Davis calls their full mirror a “Beam Covnerger” mirror, but it performs in the same way as any semi-silvered mirror on other sextants.
The reason that I don’t prefer the Mk25 is that I actually prefer to use a split mirror, especially when using a sextant for training purposes.
I find that split mirrors reflect dim stars better than semi-silvered mirrors.
In addition, I do not use LEDs on a sextant. My reason is that when it is so dark that I cannot read the measurements on my sextant, it will also be too dark to write down the readings. As I need a torch to write down my readings, I may as well use the same torch to read the sextant.
Are plastic sextants any good?
Having established the full range on offer from Davis Instruments, the next most common question I get asked is whether plastic sextants are worth buying at all.
A plastic sextant is a great, cost-effective, alternative to a metal sextant. Plastic sextants offer sufficient accuracy for most purposes while still remaining affordable for first-time users. The reputation of plastic sextants for being less accurate and durable is often misplaced.
Plastic sextants do have a reputation for being less accurate than their metal counterparts. The reason for this is that the plastic frame is more susceptible to wear, meaning things like the mirrors are more likely to become misaligned.
Provided you complete a full set of adjustments before every use, you should be able to counter most of the reduced accuracy.
The rest of the reduced accuracy can be accounted for when you consider the true purpose of the sextant.
A sextant is designed to be used when a boat is away from land and unable to navigate using terrestrial features. As such, a position with an accuracy of a few miles is considered perfectly acceptable.
If you add a little extra uncertainty because you are using a plastic sextant, that is fine.
Whenever you are navigating so close to hazards that a few miles will make a difference, you should not be navigating with a sextant anyway.
In terms of durability, a well maintained plastic sextant will last as long as you need. My only caution would be that they may be a little more susceptible to extremes of temperature than their metal counterparts.
For regular use, on a boat that is sailing in comfortable temperatures, a plastic sextant will be plenty durable enough.
Why I recommend a plastic sextant for beginners
For beginners, I recommend the Davis Mk15 plastic sextant for a number of reasons.
Firstly, as a plastic sextant, it is one of the most affordable options. I think that it is important that no one should feel pressure to spend thousands of dollars on an instrument while still learning.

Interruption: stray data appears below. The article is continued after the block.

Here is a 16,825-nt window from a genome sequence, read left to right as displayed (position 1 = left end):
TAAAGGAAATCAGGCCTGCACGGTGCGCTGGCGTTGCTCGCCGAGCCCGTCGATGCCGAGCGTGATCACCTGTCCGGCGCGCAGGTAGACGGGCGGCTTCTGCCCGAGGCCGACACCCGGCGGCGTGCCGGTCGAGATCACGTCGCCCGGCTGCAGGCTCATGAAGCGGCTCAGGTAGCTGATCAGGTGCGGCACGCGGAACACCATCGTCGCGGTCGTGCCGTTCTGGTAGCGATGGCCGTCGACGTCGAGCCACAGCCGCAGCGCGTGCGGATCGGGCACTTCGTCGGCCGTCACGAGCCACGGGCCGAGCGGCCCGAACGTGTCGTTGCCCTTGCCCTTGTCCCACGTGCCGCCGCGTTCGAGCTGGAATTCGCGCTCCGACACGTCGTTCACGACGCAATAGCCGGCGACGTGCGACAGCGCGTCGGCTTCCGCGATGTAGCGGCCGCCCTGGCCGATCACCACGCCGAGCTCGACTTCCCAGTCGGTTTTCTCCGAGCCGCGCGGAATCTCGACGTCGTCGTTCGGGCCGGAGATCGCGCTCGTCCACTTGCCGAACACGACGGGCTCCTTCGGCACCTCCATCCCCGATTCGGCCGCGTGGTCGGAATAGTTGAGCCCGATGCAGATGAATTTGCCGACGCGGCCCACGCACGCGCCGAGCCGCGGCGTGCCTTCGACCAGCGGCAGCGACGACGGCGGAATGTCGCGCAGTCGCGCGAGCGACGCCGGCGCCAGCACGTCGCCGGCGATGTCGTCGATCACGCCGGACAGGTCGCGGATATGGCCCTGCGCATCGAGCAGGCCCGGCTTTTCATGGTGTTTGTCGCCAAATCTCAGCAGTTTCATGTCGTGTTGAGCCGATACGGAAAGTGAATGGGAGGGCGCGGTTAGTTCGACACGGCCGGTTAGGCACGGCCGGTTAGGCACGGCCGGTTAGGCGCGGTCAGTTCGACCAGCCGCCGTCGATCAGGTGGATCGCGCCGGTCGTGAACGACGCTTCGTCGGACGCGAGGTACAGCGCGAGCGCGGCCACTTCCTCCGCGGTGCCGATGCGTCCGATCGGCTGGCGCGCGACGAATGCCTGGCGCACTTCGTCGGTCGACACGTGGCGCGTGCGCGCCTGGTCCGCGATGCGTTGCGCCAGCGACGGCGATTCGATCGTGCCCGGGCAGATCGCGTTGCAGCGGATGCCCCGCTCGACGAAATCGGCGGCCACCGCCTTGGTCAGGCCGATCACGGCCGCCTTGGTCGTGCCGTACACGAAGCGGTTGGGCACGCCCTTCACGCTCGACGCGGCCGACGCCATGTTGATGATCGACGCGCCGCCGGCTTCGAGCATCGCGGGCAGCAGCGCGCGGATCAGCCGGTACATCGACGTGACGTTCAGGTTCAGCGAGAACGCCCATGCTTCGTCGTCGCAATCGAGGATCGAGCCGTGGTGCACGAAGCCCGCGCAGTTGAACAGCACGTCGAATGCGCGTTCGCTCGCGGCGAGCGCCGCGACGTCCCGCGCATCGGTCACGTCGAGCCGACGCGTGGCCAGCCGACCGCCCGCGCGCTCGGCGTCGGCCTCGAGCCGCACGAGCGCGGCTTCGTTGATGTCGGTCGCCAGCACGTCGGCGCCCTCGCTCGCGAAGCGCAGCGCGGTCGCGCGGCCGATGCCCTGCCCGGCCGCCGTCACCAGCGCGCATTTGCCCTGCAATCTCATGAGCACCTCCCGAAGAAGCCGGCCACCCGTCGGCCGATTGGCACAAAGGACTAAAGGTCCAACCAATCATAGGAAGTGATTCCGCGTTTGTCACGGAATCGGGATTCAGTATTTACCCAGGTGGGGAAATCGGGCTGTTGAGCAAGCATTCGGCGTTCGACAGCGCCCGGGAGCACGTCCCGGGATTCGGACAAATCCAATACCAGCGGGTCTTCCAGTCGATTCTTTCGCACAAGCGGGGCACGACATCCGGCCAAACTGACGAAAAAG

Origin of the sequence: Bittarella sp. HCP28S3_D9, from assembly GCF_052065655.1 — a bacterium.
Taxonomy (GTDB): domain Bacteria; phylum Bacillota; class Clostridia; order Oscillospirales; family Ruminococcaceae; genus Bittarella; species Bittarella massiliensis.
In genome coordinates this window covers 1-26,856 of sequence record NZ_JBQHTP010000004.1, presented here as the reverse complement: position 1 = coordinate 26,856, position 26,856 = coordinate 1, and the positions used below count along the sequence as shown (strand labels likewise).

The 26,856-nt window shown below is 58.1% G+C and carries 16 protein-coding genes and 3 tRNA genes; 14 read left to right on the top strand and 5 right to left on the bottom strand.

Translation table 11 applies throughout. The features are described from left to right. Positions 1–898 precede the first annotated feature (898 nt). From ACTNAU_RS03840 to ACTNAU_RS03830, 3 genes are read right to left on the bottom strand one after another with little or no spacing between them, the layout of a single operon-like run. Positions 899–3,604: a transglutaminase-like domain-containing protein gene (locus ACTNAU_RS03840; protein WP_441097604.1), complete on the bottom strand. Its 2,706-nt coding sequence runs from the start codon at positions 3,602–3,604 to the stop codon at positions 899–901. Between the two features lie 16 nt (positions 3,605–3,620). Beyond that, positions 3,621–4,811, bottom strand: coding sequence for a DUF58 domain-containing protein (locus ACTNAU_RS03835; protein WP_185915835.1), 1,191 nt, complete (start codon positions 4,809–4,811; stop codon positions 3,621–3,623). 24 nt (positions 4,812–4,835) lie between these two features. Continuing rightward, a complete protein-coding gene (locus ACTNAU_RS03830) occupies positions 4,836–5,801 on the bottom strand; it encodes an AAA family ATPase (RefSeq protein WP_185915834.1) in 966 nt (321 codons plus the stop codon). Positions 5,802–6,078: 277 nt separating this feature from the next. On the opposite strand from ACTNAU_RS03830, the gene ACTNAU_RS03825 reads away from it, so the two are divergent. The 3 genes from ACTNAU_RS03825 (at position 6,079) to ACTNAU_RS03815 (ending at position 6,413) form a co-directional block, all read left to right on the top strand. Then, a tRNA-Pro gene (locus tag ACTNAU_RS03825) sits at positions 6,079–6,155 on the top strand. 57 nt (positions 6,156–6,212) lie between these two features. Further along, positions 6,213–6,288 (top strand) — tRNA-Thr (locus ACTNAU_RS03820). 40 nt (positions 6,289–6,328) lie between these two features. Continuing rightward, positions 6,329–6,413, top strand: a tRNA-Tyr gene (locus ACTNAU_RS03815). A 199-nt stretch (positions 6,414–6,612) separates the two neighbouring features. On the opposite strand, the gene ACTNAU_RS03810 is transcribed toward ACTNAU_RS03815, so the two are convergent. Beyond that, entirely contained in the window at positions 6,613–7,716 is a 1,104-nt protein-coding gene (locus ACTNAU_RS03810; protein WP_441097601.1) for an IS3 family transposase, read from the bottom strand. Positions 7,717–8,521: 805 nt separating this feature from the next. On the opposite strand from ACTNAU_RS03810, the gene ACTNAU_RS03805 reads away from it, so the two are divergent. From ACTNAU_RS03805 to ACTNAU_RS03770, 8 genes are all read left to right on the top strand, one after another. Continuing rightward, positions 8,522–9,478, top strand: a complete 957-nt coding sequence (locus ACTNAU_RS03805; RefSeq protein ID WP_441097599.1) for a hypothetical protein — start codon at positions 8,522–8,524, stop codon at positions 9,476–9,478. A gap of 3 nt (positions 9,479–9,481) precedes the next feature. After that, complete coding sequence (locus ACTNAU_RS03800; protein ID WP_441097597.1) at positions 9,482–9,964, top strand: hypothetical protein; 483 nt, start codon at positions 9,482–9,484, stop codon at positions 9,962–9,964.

A plastic sextant provides plenty of accuracy for any use case that will be experienced by a beginner.
Secondly, the Mk15 has all the same controls as traditional metal sextants. You will still be able to practise correcting for perpendicularity and side error, and removing index error.
Additionally, the vernier scale on the micrometer drum allows you to practise taking readings in the same way that you would on a more expensive model.
Despite its plastic construction, I find that the Davis Mk15 allows you to learn how to operate a sextant and will give you accurate enough results to obtain a fix within a few miles.
Once you master the sextant, you can then decide for yourself whether it is worth investing ten times as much in a top-of-the-range metal sextant.
If you need further details about why I recommend the Mk15 for a beginner, you should check out this article: Which Sextant Is Best For A Beginner?
Why I recommend plastic sextants for small boats
On a small boat, I recommend a plastic sextant primarily because of its weight.
Larger vessels provide a more stable platform, allowing you to make better use of a heavier metal sextant.
When you are being thrown around on a small boat, however, it is more important to be able to keep yourself balanced.
I find that it is easier to balance when looking at the stars if my sextant weighs less.
The main disadvantage of a plastic sextant is that it is perceived to be less accurate than a metal sextant. Considering that I am only using the sextant when far from land, many miles away from navigational dangers, I am not too concerned about whether my error is 3M or 6M.
As such, I recommend a plastic model just because it makes taking sights on a rolling yacht so much easier.
For more details about the best sextant for a yacht, you should read: Which Sextant Is Best For A Yacht?